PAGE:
%B Meccanica %V 52 %P 587–601 %8 Feb %G eng %U https://doi.org/10.1007/s11012-016-0408-0 %R 10.1007/s11012-016-0408-0 %0 Journal Article %J Annali di Matematica Pura ed Applicata (1923 -) %D 2016 %T Generalizing the Poincaré–Miranda theorem: the avoiding cones condition %A Alessandro Fonda %A Paolo Gidoni %XAfter proposing a variant of the Poincaré–Bohl theorem, we extend the Poincaré–Miranda theorem in several directions, by introducing an avoiding cones condition. We are thus able to deal with functions defined on various types of convex domains, and situations where the topological degree may be different from \$\$\backslashpm \$\$±1. An illustrative application is provided for the study of functionals having degenerate multi-saddle points.

%B Annali di Matematica Pura ed Applicata (1923 -) %V 195 %P 1347–1371 %8 Aug %G eng %U https://doi.org/10.1007/s10231-015-0519-6 %R 10.1007/s10231-015-0519-6 %0 Journal Article %J Advances in Nonlinear Analysis %D 2016 %T Periodic perturbations of Hamiltonian systems %A Alessandro Fonda %A Maurizio Garrione %A Paolo Gidoni %XWe prove existence and multiplicity results for periodic solutions of Hamiltonian systems, by the use of a higher dimensional version of the Poincaré–Birkhoff fixed point theorem. The first part of the paper deals with periodic perturbations of a completely integrable system, while in the second part we focus on some suitable global conditions, so to deal with weakly coupled systems.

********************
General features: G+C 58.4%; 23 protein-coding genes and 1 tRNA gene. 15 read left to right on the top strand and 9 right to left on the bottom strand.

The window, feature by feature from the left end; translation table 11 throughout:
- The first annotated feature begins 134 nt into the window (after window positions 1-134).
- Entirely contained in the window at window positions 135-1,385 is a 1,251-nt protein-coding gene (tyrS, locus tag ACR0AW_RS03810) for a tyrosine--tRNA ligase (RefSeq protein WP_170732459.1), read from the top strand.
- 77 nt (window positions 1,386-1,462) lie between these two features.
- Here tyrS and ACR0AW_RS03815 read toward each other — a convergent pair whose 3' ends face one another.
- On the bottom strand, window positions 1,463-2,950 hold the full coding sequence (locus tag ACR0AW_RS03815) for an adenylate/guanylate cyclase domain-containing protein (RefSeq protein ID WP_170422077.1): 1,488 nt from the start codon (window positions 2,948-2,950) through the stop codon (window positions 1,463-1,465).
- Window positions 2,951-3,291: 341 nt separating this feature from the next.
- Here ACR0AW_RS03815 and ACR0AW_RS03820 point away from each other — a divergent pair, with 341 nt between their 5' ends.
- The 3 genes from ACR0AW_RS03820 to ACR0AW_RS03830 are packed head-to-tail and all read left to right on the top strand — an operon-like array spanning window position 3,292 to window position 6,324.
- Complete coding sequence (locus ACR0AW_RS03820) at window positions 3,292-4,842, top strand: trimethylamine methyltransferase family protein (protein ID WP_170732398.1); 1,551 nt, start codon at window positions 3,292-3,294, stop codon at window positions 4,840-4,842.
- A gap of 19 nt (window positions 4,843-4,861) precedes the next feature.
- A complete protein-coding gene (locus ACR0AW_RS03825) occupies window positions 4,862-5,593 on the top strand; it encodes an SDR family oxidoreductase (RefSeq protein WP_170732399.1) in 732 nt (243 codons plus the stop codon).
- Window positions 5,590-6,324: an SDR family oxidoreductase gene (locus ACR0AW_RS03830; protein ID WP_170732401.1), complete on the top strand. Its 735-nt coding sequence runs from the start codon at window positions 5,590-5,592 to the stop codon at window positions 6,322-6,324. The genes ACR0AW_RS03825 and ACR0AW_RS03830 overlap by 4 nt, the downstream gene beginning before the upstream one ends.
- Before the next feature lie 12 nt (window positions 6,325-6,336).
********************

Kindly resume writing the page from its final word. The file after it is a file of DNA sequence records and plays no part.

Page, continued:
%B Advances in Nonlinear Analysis %I De Gruyter %V 5 %P 367–382 %G eng %R 10.1515/anona-2015-0122 %0 Thesis %D 2016 %T Two explorations in Dynamical Systems and Mechanics %A Paolo Gidoni %K Poincaré-Birkhoff Theorem %X This thesis contains the work done by Paolo Gidoni during the doctorate programme in Matematical Analysis at SISSA, under the supervision of A. Fonda and A. DeSimone. The thesis is composed of two parts: "Avoiding cones conditions and higher dimensional twist" and "Directional friction in bio-inspired locomotion". %I SISSA %G en %1 35527 %2 Mathematics %4 1 %# MAT/05 %$ Submitted by Paolo Gidoni (pgidoni@sissa.it) on 2016-09-27T15:43:47Z No. of bitstreams: 1 PaoloGidoniDissertation.pdf: 3516967 bytes, checksum: 7ba7e59fb23b28fdd3ca2a95796a5827 (MD5) %0 Journal Article %J Journal of the Mechanics and Physics of Solids %D 2015 %T Liquid crystal elastomer strips as soft crawlers %A Antonio DeSimone %A Paolo Gidoni %A Giovanni Noselli %K Crawling motility %K Directional surfaces %K Frictional interactions %K Liquid crystal elastomers %K Soft biomimetic robots %XIn this paper, we speculate on a possible application of Liquid Crystal Elastomers to the field of soft robotics. In particular, we study a concept for limbless locomotion that is amenable to miniaturisation. For this purpose, we formulate and solve the evolution equations for a strip of nematic elastomer, subject to directional frictional interactions with a flat solid substrate, and cyclically actuated by a spatially uniform, time-periodic stimulus (e.g., temperature change). The presence of frictional forces that are sensitive to the direction of sliding transforms reciprocal, ‘breathing-like’ deformations into directed forward motion. We derive formulas quantifying this motion in the case of distributed friction, by solving a differential inclusion for the displacement field. The simpler case of concentrated frictional interactions at the two ends of the strip is also solved, in order to provide a benchmark to compare the continuously distributed case with a finite-dimensional benchmark. We also provide explicit formulas for the axial force along the crawler body.